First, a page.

BEIJING (AFP, BLOOMBERG) – A top Chinese general committed suicide after authorities opened an investigation against him over his links to two corruption-tainted former senior military officers, state media said Tuesday (Nov 28).
Zhang Yang, a member of the Central Military Commission, hanged himself in his Beijing home on Nov 23, Xinhua news agency said, citing a commission statement.
Zhang, 66, was the latest official to be ensnared in President Xi Jinping’s sweeping anti-corruption campaign, which has brought down 1.5 million Communist Party officials of various levels as well as top military brass since 2012.
Zhang, who was the director of the commission’s general political department, was investigated in connection to Guo Boxiong and Xu Caihou, top military officials who were expelled from the ruling Communist Party.
Guo, a vice-chairman of the commission, became the most senior People’s Liberation Army (PLA) official to be convicted of corruption in half of century when he was sentenced to life in prison in 2016.
Xu, also a vice-chairman of the commission, died of cancer in 2015 while undergoing a probe for graft.
In September, Hong Kong’s Sing Tao Daily newspaper, citing unnamed people from Beijing, reported that Zhang was one of two officials being investigated for suspected breaches of party discipline.
According to Xinhua, Zhang “gravely violated disciplinary protocols and broke the law, was suspected of bribery as well as taking bribes, and holding valuable assets whose origins are unclear”.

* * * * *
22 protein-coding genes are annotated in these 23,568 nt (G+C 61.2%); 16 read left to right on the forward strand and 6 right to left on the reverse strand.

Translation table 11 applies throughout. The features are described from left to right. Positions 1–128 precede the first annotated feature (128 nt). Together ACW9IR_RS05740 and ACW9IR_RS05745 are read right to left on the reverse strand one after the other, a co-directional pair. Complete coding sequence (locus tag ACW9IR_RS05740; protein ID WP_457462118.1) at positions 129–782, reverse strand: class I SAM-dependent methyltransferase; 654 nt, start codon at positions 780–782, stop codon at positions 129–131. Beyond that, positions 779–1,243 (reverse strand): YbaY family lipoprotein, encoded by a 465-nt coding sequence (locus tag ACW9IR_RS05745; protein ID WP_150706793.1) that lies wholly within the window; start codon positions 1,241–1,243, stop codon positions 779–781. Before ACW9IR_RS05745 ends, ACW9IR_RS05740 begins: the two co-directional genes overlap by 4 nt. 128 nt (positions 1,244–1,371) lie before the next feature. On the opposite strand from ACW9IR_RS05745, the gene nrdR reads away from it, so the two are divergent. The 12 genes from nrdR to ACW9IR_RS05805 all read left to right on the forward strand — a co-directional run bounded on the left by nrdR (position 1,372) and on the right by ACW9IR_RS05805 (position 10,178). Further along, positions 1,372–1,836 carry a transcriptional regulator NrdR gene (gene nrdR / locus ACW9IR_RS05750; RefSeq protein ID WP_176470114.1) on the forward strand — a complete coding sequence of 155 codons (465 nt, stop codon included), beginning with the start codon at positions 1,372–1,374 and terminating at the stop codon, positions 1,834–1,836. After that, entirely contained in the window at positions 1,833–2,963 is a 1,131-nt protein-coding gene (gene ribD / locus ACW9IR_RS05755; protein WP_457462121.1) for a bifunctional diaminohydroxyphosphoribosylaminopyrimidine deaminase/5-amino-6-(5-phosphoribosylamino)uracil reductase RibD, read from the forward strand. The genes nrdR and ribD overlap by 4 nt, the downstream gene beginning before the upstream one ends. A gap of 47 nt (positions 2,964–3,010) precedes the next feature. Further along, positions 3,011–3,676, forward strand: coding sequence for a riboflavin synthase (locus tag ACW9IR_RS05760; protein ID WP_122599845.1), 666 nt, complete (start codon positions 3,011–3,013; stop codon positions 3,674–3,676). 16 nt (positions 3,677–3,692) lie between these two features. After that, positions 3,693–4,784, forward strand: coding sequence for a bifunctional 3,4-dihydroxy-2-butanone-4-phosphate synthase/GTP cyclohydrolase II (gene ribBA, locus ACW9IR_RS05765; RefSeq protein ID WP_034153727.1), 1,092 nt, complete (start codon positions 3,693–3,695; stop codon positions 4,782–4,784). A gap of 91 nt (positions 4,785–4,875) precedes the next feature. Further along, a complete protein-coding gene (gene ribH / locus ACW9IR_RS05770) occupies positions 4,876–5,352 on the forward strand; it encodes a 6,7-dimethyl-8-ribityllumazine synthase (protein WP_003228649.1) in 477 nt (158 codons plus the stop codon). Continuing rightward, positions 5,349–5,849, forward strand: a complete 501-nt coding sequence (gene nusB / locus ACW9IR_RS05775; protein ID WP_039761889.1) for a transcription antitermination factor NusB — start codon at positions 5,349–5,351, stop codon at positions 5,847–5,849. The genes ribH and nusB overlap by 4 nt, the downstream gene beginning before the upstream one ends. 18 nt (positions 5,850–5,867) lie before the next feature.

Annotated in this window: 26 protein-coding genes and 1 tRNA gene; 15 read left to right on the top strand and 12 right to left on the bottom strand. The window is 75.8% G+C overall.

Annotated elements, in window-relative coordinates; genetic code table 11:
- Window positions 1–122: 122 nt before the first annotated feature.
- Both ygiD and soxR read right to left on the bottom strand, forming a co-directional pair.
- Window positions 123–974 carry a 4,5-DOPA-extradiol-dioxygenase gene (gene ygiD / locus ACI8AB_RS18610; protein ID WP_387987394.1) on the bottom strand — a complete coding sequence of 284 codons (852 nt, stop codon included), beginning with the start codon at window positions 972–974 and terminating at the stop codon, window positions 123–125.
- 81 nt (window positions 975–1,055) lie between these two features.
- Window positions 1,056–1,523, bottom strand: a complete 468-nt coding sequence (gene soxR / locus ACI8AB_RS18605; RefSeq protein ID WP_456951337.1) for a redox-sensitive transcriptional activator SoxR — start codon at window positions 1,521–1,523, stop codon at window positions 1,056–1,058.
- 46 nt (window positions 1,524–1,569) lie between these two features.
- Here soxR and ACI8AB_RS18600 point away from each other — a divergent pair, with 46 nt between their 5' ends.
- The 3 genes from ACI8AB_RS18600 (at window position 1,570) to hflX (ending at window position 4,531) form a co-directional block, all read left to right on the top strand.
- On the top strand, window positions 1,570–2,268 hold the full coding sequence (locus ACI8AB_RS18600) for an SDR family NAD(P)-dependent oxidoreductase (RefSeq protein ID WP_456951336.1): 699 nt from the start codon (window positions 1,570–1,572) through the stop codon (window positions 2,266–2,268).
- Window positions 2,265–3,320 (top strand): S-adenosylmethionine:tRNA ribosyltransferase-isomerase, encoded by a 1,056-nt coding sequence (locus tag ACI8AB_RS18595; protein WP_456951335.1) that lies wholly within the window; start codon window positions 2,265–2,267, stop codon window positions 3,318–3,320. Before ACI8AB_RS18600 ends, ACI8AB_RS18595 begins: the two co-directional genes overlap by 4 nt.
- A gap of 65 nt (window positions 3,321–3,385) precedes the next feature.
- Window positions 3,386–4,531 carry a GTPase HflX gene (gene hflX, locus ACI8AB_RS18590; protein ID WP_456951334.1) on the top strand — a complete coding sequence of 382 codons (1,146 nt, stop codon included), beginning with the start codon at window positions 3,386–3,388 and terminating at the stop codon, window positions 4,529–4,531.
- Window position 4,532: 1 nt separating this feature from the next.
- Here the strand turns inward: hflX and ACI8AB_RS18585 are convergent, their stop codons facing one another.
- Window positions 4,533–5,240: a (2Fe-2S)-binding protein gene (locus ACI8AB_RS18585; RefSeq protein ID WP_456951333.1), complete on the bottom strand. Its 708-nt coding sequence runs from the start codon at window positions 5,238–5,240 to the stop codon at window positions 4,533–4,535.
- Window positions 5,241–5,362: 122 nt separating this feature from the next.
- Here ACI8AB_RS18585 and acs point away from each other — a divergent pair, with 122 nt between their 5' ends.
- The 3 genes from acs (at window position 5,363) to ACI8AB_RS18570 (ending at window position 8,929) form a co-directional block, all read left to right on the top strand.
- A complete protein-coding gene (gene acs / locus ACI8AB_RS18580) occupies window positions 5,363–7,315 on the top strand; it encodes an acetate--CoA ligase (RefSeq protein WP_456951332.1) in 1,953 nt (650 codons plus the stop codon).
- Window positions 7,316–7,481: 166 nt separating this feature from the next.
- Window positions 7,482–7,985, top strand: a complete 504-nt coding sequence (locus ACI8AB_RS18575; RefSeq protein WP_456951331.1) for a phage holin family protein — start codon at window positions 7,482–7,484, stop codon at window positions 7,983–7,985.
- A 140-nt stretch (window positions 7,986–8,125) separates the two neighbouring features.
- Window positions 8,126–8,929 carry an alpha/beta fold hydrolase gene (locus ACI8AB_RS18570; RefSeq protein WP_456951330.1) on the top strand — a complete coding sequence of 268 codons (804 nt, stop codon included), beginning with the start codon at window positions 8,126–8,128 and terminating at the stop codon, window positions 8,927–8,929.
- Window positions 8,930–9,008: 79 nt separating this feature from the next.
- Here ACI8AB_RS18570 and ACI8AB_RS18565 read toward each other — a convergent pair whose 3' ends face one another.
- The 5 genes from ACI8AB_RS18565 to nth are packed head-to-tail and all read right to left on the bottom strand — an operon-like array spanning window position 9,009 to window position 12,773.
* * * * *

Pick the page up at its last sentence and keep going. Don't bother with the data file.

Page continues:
A post on a social media account managed by the People’s Liberation Army Daily, the military’s official newspaper, accused Zhang of “escaping responsibility” via suicide.
“The once-high-and-mighty general has ended his life in this disgraceful way,” the post said on Tuesday, calling Zhang a “two-faced” person who “shouted loyalty from his mouth while committing corruption behind his back”.
“The army holds the barrel of a gun – we cannot allow any corrupt elements to hide behind it.”
Critics of Xi’s anti-corruption campaign, which has promised to take down both high-level “tigers” and low-level “flies”, claim it is a front for removing the president’s political enemies.
In the past, graft-fighting efforts have relied heavily on a shadowy, extralegal internal justice system known as “shuanggui”.
But Xi announced during last month’s national congress that the tool will be phased out and replaced with a new legal mechanism.
Chinese courts have a near-perfect conviction rate of 99.92 per cent.
Xi has sought to enhance his control over the two-million-strong military, the world’s largest, reshuffling its leadership and vowing to make it “world-class” by 2050.
The military was ordered earlier this month to pledge to be “absolutely loyal, honest and reliable to Xi” in a new guideline released by the military leadership.